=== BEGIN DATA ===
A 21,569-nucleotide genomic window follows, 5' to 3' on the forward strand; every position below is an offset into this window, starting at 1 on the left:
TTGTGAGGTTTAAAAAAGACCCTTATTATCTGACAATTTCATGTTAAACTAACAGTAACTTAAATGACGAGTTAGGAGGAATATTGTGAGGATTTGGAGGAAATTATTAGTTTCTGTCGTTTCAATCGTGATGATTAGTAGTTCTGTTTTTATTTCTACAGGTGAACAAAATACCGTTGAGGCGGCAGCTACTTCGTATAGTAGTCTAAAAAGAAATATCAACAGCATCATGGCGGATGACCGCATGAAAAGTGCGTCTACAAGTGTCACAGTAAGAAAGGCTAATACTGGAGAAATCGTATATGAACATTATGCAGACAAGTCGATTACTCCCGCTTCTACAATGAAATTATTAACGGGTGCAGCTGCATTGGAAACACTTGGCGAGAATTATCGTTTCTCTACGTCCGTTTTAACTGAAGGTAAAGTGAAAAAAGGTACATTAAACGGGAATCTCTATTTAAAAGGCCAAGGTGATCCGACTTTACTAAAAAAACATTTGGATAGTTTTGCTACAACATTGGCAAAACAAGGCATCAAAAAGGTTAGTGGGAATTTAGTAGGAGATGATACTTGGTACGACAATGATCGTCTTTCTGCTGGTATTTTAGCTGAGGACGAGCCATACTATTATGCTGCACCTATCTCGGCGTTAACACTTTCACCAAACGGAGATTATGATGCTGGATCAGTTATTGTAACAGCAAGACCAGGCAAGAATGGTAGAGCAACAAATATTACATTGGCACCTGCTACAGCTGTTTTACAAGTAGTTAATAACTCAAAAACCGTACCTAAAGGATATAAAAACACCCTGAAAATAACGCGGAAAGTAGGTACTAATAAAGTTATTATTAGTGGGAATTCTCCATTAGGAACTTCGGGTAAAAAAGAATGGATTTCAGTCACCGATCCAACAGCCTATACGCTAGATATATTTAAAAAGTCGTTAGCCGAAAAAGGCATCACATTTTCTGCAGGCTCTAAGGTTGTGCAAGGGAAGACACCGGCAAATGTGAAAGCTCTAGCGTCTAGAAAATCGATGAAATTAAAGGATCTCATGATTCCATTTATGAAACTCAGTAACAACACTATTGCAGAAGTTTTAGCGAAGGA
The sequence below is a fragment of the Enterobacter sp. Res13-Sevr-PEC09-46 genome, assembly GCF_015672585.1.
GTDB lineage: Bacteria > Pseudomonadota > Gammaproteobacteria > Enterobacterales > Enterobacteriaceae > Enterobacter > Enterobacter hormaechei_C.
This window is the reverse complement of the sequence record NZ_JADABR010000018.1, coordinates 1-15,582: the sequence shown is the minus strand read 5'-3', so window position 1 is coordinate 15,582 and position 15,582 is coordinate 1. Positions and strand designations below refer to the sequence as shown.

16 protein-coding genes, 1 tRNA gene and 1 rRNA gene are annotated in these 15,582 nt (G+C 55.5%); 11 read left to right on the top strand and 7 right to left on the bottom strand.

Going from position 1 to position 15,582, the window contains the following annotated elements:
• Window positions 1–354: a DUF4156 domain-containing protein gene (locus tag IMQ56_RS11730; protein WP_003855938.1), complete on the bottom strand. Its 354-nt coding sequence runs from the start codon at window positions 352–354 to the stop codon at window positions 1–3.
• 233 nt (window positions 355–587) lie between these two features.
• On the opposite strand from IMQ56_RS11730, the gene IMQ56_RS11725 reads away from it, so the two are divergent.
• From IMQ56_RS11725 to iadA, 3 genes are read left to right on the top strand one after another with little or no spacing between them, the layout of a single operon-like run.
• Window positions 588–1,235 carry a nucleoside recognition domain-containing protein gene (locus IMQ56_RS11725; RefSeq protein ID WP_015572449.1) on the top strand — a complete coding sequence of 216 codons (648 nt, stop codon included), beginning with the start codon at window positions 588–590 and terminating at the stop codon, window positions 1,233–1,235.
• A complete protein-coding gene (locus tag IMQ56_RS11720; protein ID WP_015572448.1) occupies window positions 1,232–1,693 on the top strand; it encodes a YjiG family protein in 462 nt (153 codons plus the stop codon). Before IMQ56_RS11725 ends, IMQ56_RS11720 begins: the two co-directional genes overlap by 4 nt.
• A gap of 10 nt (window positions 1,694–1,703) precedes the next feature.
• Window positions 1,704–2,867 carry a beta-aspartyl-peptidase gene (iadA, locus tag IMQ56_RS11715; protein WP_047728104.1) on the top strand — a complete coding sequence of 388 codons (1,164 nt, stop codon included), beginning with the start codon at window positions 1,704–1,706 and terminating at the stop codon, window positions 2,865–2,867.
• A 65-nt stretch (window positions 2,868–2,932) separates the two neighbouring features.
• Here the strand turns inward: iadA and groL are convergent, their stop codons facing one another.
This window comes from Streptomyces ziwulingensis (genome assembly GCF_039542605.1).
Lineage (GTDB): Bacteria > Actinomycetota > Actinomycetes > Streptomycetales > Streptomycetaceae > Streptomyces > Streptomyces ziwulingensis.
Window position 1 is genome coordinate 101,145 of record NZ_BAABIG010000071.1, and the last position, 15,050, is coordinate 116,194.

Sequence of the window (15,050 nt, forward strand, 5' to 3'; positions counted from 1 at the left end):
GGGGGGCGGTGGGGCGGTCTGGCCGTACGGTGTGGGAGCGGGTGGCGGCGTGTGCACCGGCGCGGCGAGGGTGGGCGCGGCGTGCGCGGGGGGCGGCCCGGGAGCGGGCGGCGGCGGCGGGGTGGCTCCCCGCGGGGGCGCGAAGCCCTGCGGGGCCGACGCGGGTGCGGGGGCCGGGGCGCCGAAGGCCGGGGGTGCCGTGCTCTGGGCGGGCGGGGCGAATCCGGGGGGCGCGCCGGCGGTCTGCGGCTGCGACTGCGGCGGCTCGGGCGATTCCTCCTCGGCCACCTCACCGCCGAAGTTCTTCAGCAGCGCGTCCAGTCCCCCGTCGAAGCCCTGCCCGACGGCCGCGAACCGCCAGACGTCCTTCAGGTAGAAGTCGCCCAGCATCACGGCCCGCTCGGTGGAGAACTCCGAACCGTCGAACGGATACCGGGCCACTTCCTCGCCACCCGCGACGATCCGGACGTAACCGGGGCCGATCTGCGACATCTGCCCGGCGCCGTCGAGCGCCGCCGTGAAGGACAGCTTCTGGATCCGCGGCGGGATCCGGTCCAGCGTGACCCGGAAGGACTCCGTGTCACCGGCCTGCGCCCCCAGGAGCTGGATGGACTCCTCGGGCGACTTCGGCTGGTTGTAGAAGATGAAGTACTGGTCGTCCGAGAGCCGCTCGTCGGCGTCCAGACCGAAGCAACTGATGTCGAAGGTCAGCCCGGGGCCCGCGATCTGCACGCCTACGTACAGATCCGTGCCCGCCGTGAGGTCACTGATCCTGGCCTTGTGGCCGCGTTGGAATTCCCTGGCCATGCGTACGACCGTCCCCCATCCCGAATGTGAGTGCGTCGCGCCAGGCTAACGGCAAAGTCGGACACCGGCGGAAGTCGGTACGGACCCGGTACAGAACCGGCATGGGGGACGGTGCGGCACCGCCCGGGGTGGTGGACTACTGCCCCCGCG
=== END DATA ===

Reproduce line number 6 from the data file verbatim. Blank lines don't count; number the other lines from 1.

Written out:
16 protein-coding genes, 1 tRNA gene and 1 rRNA gene are annotated in these 15,582 nt (G+C 55.5%); 11 read left to right on the top strand and 7 right to left on the bottom strand.